Diplomacy, in addition to being defined as a subtle art, we are told is also considered a practitioner’s art. Unlike his predecessor, President Biden is described by many as a conscious leader. Perhaps this explains why Biden is moving slowly towards setting up a summit meeting with Xi. As David Feith, former Assistant Under Secretary of State for East Asia and Pacific Affairs under Trump recently observed: “It is significant that President Biden has strongly signaled to his own administration and to other governments that he wishes to prioritize Chinese competition in American politics and American diplomacy. “(Emphasis added).

On the other hand, as mentioned above, Beijing has made it known that it “was pleasantly surprised” to hear reports that Biden finally “made sense” in his Chinese policy. Like Cao Xin, an influential Beijing-based IR expert wrote in his weekly column of ftchinese.com, “Last week, Kurt Campbell, the US coordinator for Asia-Pacific made two headlines. First, the United States supports the “one China policy” and does not recognize Taiwan as an independent country. Second, I expect the two leaders to establish contacts soon. Welcoming the news that President Biden has signaled to his own administration to prioritize a meeting with President Xi, Liu Pengyu, spokesperson for the Chinese Embassy in Washington mentionned, “China and the United States have maintained communication on dialogues and exchanges at all levels.”

In this above context, Chinese Vice President Wang Qishan has become the most senior Chinese official to openly express that Beijing is willing to go the extra mile to sit down with Washington for a dialogue to manage the differences. Wang Qishan was speak at an event last week in Beijing to celebrate the 50e anniversary of US National Security Advisor Henry Kissinger’s historic visit to China. “Sino-US bilateral relations are at a critical point. The two countries must respect the sovereignty, security and development interests of the other. The US strategy towards China must avoid misunderstandings and miscalculations, ”Wang said.

The 98-year-old Kissinger attended the event via a video call and said: “The conflict between the United States and China will divide the whole world.”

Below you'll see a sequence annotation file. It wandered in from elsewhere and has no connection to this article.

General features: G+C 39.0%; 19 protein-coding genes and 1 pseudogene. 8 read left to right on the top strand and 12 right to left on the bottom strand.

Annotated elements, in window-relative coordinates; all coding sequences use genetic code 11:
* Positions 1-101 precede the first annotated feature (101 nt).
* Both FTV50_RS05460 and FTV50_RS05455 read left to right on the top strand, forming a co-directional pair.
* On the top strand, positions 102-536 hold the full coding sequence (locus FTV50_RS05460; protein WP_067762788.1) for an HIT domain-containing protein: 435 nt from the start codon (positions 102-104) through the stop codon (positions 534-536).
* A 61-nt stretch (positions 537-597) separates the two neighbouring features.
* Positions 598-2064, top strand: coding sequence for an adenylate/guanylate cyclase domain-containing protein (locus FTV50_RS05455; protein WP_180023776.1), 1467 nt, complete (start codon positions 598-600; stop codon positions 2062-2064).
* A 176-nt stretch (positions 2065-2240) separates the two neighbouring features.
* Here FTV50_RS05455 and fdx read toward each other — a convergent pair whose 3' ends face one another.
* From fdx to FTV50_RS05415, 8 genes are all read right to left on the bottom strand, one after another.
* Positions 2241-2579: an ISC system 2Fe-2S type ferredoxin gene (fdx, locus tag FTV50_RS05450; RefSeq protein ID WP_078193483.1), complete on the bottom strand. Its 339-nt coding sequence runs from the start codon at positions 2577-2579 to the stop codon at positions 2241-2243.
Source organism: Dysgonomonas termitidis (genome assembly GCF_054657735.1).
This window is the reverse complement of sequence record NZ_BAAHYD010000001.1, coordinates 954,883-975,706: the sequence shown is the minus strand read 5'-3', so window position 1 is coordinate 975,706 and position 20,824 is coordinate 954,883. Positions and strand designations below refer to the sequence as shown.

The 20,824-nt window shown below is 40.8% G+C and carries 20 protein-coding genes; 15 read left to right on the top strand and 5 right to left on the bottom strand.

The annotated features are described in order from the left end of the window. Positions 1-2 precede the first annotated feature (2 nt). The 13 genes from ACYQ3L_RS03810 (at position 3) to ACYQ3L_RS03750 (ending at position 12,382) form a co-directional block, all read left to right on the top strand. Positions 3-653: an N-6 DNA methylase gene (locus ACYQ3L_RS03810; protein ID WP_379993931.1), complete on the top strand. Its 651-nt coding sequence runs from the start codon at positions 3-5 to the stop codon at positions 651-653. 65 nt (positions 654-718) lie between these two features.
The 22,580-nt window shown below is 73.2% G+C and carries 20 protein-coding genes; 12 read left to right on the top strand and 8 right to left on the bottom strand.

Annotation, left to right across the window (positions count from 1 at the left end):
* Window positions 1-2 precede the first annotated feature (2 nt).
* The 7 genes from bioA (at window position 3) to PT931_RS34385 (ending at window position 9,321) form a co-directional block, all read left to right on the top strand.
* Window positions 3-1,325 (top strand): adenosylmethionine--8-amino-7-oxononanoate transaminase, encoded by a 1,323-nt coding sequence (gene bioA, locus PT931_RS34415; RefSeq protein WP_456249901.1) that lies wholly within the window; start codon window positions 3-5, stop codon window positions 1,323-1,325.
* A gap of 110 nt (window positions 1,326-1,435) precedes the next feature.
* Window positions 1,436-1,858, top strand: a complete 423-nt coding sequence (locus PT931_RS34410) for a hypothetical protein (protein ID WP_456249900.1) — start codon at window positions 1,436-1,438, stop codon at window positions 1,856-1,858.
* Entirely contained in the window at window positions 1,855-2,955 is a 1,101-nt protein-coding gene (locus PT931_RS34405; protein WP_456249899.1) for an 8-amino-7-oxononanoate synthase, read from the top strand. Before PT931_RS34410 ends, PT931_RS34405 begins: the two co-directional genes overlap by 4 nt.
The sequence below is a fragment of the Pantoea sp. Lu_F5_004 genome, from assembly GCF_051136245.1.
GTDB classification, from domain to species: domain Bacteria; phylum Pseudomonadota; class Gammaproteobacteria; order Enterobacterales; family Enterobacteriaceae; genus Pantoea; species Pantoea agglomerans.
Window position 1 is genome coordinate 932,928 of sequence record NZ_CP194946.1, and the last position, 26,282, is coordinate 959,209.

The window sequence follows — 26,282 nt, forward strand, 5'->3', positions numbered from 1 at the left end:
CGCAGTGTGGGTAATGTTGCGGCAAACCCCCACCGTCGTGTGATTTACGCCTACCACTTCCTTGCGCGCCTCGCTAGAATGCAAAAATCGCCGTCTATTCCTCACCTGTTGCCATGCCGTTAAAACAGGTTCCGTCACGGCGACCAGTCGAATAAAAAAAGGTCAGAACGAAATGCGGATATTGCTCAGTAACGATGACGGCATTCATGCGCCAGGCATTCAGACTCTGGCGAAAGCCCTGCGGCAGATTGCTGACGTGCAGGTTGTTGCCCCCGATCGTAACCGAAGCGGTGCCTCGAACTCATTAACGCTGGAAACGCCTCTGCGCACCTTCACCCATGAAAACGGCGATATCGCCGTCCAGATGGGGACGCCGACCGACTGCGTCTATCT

Recall here what National Security Advisor Jake Sullivan told reporters a month ago: “[Biden-Xi summit] now is just a matter of when and how. However, it is interesting to note that the third member of Biden’s Chinese team, Secretary of State Antony Blinken, has yet to claim that the White House is making efforts to create an opportunity for the Biden-Xi summit. . Perhaps unhappy with the high-level diplomatic dialogue between the United States and China in Alaska four months ago, Biden was forced to take the lead in establishing “rules of the road” and predictability in US-Chinese relations. But what’s intriguing is that just before the G20 ministerial meeting was held in Italy a few weeks ago, a State Department official denied a possible Blinken-Wang Yi meeting, as reported. the Financial Times.

To sum up, with Sullivan and Campbell already in the know and not quite sure why Blinken has yet to speak on the ongoing stage for the Biden-Xi summit in Rome, a report in South China Morning Post confirmed yesterday that the US president had instructed the State Department to send Under Secretary of State Wendy Sherman to visit China next week. Hong Kong Daily complaints State Department No.2 will meet with Chinese Vice Foreign Minister Xie Feng, paving the way for a high-level meeting later in the year. In addition, Bonnie Glaser, Asia expert at the German Marshall Fund in the United States also confirmed citing sources of a possible second “telephone meeting” between the two leaders following the visit of Wendy Sherman. Section of US media claims, Xi Jinping willing, that a final visit to Beijing by Biden’s “Asian Tsar” Jake Sullivan in September-October will pave the way for Biden to bring world attention to Rome. not for the G20 but for China. American diplomacy at the top, or “G2”.

Post Scriptum: The news is only filtering as the visit of the US Deputy Secretary of State to China was flagged by Beijing with a red flag. As reported earlier (mentioned above), Wendy Sherman’s second Asian tour in as many months starting tomorrow, was of particular significance in anticipation of the likely Biden-Xi summit at the G20 in Rome later in October. We will dissect this sudden hardening of Beijing’s diplomatic stance, perhaps not seen for many years, in my following analysis.